With Rohan Bopanna too losing to Stanislas Wawrinka, Somdev is the lone Indian hope in the tournament. Switzerland’s Wawrinka scored a facile 6-1, 6-4 to shut the Bangalorean out.
It was like Somdev was completing some unfinished business. The Indian, the losing finalist here last year, had received a walkover from Schuettler in the semifinals when the veteran pulled out of the contest minutes before the start owing to a wrist injury. Having drawn the 33-year-old in the first round itself, it was an opportunity for the youngster to prove that his entry into the final wasn’t just merely by luck. And the victory – a 7-5, 6-3 verdict -- couldn’t have come in a more emphatic manner.
Somdev, however, felt he wasn’t out there to prove anything. “It was not like I wouldn’t have made it to the final if I had played him last year or it’s not like he would have lost today even if I had beaten him last time. Last year was last year, there is nothing to prove,” he remarked.
The start though gave little inkling of what was to follow. Schuettler, after holding serve in the first game, broke the home favourite in the next to gain a 2-0 lead. Somdev managed to regroup quickly to break his rival back before holding his own to level the scores.
The parity didn’t last long as Schuettler earned one more break in the seventh game after a long-drawn battle. It was a game Somdev should have won. The wild card was either too late or too early on the ball, but he was just beginning to gain his rhythm. His young legs and staying power was clearly impacting Schuettler’s game. Serving for the set at 5-3, the German lost the game rather tamely and Somdev made it 5-5 by holding serve in the next.
“I definitely missed a few balls which I shouldn’t have. I played poor tennis at 2-3, I was up 40-15 and just couldn’t finish it off. It’s not that he did anything special, it’s just that I didn’t play up to the mark. I always knew that I was just one break away from turning it around,” he pointed out.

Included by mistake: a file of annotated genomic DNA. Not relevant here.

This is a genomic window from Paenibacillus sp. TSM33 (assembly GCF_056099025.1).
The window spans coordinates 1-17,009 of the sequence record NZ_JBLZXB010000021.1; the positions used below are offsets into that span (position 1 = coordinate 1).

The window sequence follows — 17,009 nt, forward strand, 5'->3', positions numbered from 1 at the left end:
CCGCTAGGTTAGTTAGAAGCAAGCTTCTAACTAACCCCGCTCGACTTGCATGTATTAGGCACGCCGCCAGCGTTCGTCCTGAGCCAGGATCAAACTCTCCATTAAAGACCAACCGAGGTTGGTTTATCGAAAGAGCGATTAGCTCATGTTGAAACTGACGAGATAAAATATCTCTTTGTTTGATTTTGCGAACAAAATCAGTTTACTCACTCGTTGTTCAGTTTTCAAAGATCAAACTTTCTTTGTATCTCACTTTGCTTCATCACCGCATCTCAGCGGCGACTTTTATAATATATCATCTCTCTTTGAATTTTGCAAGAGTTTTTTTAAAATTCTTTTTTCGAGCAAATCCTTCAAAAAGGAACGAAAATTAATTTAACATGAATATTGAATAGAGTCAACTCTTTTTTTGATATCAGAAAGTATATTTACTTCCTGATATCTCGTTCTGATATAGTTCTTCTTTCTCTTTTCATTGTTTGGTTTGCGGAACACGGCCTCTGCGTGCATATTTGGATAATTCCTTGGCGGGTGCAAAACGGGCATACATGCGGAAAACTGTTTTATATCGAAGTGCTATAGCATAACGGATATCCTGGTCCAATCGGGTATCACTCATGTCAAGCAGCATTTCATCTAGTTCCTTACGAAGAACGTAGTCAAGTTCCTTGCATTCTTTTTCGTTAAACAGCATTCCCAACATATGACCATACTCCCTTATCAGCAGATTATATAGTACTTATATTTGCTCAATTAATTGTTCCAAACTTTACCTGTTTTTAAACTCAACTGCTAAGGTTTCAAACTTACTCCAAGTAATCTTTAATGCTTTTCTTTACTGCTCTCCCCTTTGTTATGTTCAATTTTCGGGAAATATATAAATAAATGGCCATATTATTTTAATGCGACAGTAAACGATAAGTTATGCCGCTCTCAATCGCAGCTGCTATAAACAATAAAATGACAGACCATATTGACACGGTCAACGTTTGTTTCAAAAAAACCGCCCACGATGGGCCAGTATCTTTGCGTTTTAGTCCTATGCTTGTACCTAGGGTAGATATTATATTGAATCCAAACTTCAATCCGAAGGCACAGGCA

By this time unforced errors were reeling out of Schuettler’s racquet even as Somdev, egged on by a partisan crowd, grew in confidence. He then pocketed the next two games, including a break in the 11th, to clinch the set.
Somdev began with a break in the second and the momentum by and large remained with him throughout the match. Schuettler was broken in the fifth game and though he managed to stretch Somdev to deuce after lagging 15-40 in the last game, the Indian closed out the match with an overhead smash.
Amritraj’s campaign here came to an early end when American journeyman Michael Russel tamed the Indian in straight sets. Having made it to the main draw through qualifiers, Amritraj was expected to get past his first hurdle, but the 26-year-old looked off-colour throughout his 3-6, 1-6 defeat.
After holding on to their respective serves, Russel went ahead with a break in the sixth game. Amritraj held advantage in the next game, but he netted a forehand after a long rally to let his opponent off the hook. The second set was a cake walk for Russel, who broke Amritraj thrice to wrap up the set and the match.
Results (Prefix denotes seedings) Singles, first round: Michael Russel (US) bt Prakash Amritraj (Ind) 6-3, 6-1; Marcel Granollers (ESP) bt James Ward (Bri) 5-7, 6-2, 6-2; Robby Ginepri (USA) bt 1-Robin Soderling (Swe) 6-4, 7-5; 3-Stanislas Wawrinka (Sui) bt Rohan Bopanna 6-1, 6-4.